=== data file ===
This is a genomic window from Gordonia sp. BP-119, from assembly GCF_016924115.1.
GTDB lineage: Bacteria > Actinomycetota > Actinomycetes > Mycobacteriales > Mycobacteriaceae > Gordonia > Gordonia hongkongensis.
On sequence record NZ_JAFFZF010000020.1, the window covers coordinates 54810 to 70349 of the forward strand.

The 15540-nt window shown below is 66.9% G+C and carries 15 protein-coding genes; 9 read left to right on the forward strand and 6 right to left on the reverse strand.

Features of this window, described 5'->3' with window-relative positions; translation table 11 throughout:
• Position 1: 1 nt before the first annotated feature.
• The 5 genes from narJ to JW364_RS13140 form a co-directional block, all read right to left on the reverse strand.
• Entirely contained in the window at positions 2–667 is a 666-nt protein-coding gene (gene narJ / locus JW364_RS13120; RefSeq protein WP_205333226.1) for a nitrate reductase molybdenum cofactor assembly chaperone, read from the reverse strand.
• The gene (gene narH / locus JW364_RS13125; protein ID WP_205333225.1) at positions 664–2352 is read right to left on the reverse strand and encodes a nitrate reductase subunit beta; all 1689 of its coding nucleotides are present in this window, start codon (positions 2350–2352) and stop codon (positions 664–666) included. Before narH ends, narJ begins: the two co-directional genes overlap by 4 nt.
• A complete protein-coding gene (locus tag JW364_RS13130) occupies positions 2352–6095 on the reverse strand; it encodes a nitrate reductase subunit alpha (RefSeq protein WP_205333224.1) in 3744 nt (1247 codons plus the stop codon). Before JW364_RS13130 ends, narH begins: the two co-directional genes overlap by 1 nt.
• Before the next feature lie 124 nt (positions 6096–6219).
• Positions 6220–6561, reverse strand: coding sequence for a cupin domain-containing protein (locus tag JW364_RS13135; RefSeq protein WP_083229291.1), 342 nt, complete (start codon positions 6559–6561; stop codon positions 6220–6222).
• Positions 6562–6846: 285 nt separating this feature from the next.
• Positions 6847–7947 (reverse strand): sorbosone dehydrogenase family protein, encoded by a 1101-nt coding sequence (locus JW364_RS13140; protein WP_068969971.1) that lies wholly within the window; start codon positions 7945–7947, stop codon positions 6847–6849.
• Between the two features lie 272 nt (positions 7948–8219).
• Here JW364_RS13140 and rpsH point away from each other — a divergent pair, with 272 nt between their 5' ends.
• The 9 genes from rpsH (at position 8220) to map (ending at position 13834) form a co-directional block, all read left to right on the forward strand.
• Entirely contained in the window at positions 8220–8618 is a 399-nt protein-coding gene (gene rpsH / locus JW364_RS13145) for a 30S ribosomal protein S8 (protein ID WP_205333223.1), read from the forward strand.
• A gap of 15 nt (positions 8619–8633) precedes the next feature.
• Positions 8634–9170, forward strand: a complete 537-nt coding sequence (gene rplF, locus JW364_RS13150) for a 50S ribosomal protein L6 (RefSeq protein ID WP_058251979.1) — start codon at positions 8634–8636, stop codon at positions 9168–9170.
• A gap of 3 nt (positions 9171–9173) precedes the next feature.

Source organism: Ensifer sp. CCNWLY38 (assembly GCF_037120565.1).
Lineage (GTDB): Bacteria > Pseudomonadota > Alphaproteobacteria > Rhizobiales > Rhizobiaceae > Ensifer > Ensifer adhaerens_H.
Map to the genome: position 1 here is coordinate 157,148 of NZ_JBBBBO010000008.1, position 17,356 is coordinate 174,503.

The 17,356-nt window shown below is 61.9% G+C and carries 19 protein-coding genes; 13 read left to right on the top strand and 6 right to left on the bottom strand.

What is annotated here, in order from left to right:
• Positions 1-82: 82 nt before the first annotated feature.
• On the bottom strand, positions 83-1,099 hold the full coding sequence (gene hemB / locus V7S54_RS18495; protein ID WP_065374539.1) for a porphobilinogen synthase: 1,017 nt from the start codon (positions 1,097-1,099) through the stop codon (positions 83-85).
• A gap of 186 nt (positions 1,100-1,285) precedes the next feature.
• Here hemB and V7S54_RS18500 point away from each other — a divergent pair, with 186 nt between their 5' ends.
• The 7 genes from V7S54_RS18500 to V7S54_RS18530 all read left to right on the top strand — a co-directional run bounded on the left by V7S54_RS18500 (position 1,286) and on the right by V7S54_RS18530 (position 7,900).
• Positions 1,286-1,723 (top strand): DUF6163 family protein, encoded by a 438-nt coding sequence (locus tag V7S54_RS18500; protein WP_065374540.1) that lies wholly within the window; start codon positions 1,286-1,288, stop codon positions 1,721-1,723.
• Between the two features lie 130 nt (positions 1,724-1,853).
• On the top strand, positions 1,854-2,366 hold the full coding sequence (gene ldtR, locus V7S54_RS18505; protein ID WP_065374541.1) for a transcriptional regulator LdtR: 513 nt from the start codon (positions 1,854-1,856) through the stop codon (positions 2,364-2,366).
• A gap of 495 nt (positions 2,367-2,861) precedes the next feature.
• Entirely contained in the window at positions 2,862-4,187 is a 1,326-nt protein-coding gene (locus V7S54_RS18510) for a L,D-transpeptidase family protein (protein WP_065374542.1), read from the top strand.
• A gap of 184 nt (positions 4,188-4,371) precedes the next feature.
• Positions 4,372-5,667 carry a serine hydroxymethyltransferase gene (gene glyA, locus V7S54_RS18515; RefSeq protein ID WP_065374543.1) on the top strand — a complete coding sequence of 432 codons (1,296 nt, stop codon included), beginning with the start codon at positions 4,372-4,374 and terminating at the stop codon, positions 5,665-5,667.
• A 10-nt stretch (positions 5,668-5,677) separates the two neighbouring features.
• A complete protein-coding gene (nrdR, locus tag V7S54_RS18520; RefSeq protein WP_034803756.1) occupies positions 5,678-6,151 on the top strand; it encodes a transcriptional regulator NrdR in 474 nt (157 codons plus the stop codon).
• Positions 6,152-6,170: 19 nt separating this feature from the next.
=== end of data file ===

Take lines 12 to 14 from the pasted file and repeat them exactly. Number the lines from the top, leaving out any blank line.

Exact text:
• Positions 6220–6561, reverse strand: coding sequence for a cupin domain-containing protein (locus tag JW364_RS13135; RefSeq protein WP_083229291.1), 342 nt, complete (start codon positions 6559–6561; stop codon positions 6220–6222).
• Positions 6562–6846: 285 nt separating this feature from the next.
• Positions 6847–7947 (reverse strand): sorbosone dehydrogenase family protein, encoded by a 1101-nt coding sequence (locus JW364_RS13140; protein WP_068969971.1) that lies wholly within the window; start codon positions 7945–7947, stop codon positions 6847–6849.